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It’s getting harder for South Africans to live and work in the UK

May 2, 2007

Spending a few years working in the UK is something of a right of passage for young South Africans. For citizens of a country with a 41% unemployment rate, lack of opportunity and house prices that are out of all proportion to what most people earn, it is also a way for people to get work experience and skills, earn a bit of money and do some travelling.

Britain benefits by having a constant influx of skilled, English-speaking workers, willing to put up with comparatively poor conditions. The UK doesn’t have to contribute anything to the cost of their education, and they contribute to tax and National Insurance without being able to take much out of the system.

If South Africa can entice its young adventurers home, it too gains, as people bring back skills, money and ideas – and a real passion for what it means to be South African.

So it’s win-win for everyone, although I’d argue that it’s the UK – particularly the NHS, and the hospitality sector – that benefits most.

But – according to this article in the New Statesman – changes are afoot: firstly, it’s going to become much more expensive to get the paperwork in order: the cost of a working holiday visa, for example, will go up from £85 to £190. Applying for indefinite leave to remain has gone up threefold, from £335 to £750.

Even before these changes, staying in the UK was an expensive business: every time you want to extend your visa or change categories, you have to take time off work to apply in your home country. Given the inability of the South African department of home affairs to do even the most simple things, that means at least three weeks off work, and a £600 plane ticket. I’m still paying off my last trip home.

Secondly, Britain is moving towards a points-based system, which will generally mean that only people with university degrees and firm job offers will be able to enter the country.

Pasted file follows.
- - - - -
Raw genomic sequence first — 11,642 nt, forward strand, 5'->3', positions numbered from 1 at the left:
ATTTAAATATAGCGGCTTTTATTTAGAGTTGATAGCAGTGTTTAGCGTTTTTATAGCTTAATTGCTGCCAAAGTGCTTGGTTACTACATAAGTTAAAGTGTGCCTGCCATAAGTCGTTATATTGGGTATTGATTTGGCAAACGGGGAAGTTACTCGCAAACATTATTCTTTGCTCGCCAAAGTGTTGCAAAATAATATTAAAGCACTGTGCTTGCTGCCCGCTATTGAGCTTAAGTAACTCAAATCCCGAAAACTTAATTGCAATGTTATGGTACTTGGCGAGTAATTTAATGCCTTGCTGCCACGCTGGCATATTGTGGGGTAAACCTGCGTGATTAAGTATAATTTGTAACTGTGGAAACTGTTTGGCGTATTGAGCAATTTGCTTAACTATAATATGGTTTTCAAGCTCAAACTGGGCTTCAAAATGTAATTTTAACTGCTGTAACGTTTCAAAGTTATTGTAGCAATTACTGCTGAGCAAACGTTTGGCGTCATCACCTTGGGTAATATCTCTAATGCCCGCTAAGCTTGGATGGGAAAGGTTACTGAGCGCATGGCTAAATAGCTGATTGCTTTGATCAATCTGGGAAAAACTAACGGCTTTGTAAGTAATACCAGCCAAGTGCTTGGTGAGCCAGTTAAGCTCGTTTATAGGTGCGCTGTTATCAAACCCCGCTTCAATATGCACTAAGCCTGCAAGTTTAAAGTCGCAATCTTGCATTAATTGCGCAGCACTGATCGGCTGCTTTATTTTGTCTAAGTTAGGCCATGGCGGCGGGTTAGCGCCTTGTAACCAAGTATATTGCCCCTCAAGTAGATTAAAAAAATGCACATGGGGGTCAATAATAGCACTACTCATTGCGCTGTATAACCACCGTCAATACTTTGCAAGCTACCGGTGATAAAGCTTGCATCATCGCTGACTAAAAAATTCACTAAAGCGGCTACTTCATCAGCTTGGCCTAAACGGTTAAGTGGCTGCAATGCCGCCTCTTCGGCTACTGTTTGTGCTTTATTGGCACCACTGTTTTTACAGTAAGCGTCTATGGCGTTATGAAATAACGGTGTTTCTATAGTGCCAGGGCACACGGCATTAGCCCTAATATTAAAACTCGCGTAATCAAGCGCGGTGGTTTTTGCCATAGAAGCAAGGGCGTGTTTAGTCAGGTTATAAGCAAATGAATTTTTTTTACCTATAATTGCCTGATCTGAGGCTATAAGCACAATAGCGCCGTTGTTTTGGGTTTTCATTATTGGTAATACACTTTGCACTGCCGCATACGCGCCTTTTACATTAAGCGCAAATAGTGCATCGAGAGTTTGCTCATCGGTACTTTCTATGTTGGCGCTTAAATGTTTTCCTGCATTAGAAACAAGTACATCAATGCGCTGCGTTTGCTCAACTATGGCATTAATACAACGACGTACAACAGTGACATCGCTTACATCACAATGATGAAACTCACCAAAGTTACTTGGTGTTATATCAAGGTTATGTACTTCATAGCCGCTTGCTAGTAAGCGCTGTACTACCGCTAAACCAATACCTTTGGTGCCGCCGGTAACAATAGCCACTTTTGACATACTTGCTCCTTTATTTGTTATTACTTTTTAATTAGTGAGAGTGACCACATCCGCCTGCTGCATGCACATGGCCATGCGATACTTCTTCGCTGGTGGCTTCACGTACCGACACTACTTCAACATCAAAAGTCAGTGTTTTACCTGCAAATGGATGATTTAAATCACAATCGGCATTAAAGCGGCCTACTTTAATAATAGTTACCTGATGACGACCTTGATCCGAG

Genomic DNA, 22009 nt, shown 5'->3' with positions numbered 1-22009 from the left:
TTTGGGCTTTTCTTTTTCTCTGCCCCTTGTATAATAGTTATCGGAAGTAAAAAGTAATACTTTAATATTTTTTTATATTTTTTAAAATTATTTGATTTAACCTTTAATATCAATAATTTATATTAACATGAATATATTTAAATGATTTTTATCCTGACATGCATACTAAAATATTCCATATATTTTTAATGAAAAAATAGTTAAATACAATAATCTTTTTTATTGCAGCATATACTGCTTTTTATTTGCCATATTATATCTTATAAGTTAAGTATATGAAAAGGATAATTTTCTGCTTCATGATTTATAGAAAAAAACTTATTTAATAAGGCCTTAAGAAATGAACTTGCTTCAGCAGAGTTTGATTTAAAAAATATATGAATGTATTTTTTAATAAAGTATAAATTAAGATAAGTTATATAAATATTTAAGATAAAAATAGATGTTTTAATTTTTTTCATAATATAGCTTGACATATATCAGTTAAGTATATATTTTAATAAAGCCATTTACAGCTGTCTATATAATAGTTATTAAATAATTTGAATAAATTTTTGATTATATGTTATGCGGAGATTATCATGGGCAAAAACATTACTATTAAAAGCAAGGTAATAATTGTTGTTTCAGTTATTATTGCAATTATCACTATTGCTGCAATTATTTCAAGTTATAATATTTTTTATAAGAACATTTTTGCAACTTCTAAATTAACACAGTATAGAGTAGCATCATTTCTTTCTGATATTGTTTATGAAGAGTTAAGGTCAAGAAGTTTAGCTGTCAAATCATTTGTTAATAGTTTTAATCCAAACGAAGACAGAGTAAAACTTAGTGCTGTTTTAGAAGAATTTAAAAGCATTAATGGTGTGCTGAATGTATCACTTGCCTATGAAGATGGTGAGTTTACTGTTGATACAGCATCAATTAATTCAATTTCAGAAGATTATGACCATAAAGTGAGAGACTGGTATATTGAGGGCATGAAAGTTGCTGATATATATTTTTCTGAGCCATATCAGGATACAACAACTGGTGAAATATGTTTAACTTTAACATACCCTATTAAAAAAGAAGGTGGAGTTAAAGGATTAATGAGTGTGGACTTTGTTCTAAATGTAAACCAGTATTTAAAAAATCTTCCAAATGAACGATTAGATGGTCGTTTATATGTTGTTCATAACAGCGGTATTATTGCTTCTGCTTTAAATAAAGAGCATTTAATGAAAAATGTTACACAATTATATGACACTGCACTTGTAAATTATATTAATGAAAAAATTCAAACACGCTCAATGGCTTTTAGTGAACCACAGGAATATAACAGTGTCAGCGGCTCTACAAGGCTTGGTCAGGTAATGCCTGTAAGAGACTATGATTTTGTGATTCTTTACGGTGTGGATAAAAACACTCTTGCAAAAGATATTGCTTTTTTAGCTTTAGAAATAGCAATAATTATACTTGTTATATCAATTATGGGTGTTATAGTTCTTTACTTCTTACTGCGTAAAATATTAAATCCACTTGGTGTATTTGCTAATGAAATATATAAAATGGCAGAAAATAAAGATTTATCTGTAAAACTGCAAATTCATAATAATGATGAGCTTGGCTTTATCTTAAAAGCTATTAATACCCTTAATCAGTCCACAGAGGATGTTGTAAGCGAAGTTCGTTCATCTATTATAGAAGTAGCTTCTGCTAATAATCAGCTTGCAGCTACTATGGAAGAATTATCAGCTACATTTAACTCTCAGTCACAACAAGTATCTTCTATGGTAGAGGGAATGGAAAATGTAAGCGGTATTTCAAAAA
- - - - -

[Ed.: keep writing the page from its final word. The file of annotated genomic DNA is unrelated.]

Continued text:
So what’s it all about? Basically, I put it down to racism. Britain is facing a demographic crisis – it’s aging population means that it won’t be able to service its pension schemes, and most businesses still report a difficulty in filling skilled posts. But with the expansion of the EU, it’s possible to get white people from Poland and other such countries to come and do the work.

Britain is becoming a panopticon society, and the money for surveillance and detention centres has to come from somewhere – so charging legal immigrants more raises cash to target ‘illegals‘.

It’s all rather distressing. Young Europeans have the best of all possible worlds. They can live and work just about anywhere they like. In fact, in many instances, they can live and draw the dole all over Europe. Like most South Africans in the UK, I’d love a British passport – not because I want to live in Britain, but because I’d love the freedom to be able to go and live in the south of France or Italy for six months if it takes my fancy.

The world is increasingly becoming a prison – a gilded cage for the rich, and a concentration camp for the poor. Which side of the fence do you want to be on? Do you have a choice?

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